The TM-11/NINE also uses the new lightweight polymer Zytel magazines. Unfortunately Zytel magazines didn’t turn out to be a great idea because these polymer magazines would wear down over time and split. The majority of reliability problems reported were because of the Zytel magazine and not the gun itself.

The TM-11/NINE is chambered in 9MM LUGER & uses Zytel magazines in several capacities (usually 10 round). Unlike most M-11s, it has a fixed stock that extends from the butt of the weapon and a finned 16-inch barrel with a Thompson style front grip. It does not have the ability to fire-auto and makes use of the closed bolt method of operation instead of firing from the “open bolt”. The end of the barrel is not threaded and the magazine latch system has been replaced with the notorious “ball catch”. Since the gun is chambered in 9MM LUGER the receiver was lengthened at the rear, making this the largest of all M-11s. Compared to other M-11s, some of the TM-11/NINEs are on the “lower end” in terms of quality compared to other versions because they were mass-produced and not much was spent on quality control.

Also one thing to mention is that sometimes people try to pass off a TM-11/NINE as a pistol or “pre-ban” gun. If the gun says “TM” it is the carbine version and was produced as a rifle and cannot be converted into a pistol (unless you do the paperwork). It is also not a “pre-ban” gun because they were all produced during the AW ban era. It doesn’t matter much now any ways, but some people try to “gouge” the price by claiming it is some that it is not. It is possible to get rid of the “ball catch” magazine problem by purchasing an old style lever catch and replacing it your self.

Since the TM-11/NINE was “castrated” to confirm with the AW ban it is not as popular as some of the earlier or current produced M-11s.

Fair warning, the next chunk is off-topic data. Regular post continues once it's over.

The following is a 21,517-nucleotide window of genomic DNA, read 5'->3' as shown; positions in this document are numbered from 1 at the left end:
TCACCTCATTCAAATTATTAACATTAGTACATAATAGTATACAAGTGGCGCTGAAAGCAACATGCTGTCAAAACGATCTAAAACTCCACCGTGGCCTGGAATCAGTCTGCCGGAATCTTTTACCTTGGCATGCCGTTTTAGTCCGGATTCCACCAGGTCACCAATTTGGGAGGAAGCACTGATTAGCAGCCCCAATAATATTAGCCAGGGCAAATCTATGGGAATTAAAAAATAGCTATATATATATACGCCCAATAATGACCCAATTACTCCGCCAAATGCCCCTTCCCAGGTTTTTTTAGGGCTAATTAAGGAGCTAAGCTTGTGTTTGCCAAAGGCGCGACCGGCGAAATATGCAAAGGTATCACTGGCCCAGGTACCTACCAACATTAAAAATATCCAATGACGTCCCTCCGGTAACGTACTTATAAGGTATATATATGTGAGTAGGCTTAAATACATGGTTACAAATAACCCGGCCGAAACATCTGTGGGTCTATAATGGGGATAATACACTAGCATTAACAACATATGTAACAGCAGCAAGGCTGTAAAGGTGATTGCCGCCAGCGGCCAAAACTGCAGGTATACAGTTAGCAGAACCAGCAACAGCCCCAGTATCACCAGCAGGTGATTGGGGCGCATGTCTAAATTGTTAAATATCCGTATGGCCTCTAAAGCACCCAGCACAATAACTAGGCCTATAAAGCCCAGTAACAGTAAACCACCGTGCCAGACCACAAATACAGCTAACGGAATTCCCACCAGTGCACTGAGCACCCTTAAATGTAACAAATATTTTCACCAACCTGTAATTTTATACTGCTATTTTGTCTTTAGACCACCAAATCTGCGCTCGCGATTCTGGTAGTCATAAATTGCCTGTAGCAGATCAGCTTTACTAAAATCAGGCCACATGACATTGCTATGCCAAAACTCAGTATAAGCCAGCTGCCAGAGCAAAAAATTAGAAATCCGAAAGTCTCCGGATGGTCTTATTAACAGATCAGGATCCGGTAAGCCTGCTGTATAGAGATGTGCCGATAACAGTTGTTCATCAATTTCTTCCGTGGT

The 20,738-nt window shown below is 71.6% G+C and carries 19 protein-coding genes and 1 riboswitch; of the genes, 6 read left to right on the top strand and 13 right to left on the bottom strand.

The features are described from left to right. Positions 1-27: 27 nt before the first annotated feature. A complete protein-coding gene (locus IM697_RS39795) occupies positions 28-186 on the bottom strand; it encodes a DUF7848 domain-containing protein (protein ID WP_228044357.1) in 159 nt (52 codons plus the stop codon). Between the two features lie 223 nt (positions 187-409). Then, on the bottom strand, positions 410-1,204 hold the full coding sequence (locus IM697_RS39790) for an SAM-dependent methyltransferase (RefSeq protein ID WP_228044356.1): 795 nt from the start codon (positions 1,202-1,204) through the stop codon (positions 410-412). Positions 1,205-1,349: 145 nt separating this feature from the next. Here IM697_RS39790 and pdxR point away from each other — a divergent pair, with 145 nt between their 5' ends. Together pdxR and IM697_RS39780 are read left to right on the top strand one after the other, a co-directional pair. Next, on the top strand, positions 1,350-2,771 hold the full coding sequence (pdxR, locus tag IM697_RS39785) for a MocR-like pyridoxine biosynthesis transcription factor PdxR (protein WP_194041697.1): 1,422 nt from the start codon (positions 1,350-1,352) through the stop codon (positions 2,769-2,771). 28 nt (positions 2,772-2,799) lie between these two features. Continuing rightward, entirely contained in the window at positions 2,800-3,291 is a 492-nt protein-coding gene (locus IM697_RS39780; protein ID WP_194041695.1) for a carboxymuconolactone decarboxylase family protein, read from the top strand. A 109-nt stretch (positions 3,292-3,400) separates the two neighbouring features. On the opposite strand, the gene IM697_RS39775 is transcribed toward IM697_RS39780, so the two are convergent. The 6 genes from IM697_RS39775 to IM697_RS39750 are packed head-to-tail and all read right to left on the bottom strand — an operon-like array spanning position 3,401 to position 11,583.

Receiver Markings
Other Identification Marks

On right side of receiver:

TM-11/NINEmm
LEINAD
DUCKTOWN, TN. U.S.A.

Cobray logo towards rear of receiver

PROS
Small Size that Packs a Lot of Firepower
Price: Cheap for a M-11 type weapon
CONS
Crappy ergonomics
Useless sights
Painful trigger
Large and heavy for a semi-auto pistol
Crude Craftsman ship Uses “Ball Catch” magazine retention system
Price Range:
$350-$450
Caliber:
9MM LUGER
ROF:
N/A
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MPA-30

With the sunset of the AW ban in 2004 semi-auto versions of the M-11 could once be produced with some of the “evil features” that were previously banned.

Master Piece Arms has taken this one step further and not only makes a SM-11/NINE type of M-11 with the “evil features”, but has also improved the design.

MPA has all but eliminated the trigger slap and other quality control issue other semi-auto M-11s were known for. They even replaced the Zytel magazine with the reliable STEN magazine that most SWD M-11/NINE owners had switched to long ago.

MPA offers a number of different versions of the MPA-30 with different uppers and configurations (far to many to be listed here). Surprisingly the MPA-30 is distributed by the "new" RPB.

The MPA-30 is chambered in 9MM LUGER & uses STEN magazines in several capacities (usually 32 round). Unlike most M-11s, it does not have a collapsible stock that extends from the butt of the weapon, nor the ability to fire full-auto. It also uses a closed bolt method of operation instead of firing from the “open bolt”. The end of the barrel is threaded to accept a silencer or other barrel accessory. Since the gun is chambered in 9MM LUGER the receiver was lengthened at the rear producing a gun that is larger then most M-11s. Compared to other M-11s, MPA-30 is of high quality compared to other semi-auto versions of the M-11.

Since the MPA-30 incorporates several of the “evil features” its full-auto brethren has, and can be purchased in several configurations, it is sought after more so then AW ban “castrated models”.

Receiver Markings
Other Identification Marks

On right side of receiver:

???????

?????????

PROS
Small Size that Packs a Lot of Firepower
Price: Cheap for a M-11 type weapon
Good Quality for a M-11 type weapon

CONS
Crappy ergonomics
Useless sights
Large and heavy for a semi-auto pistol
Price Range:
$350-$450
Caliber:
9MM LUGER
ROF:
N/A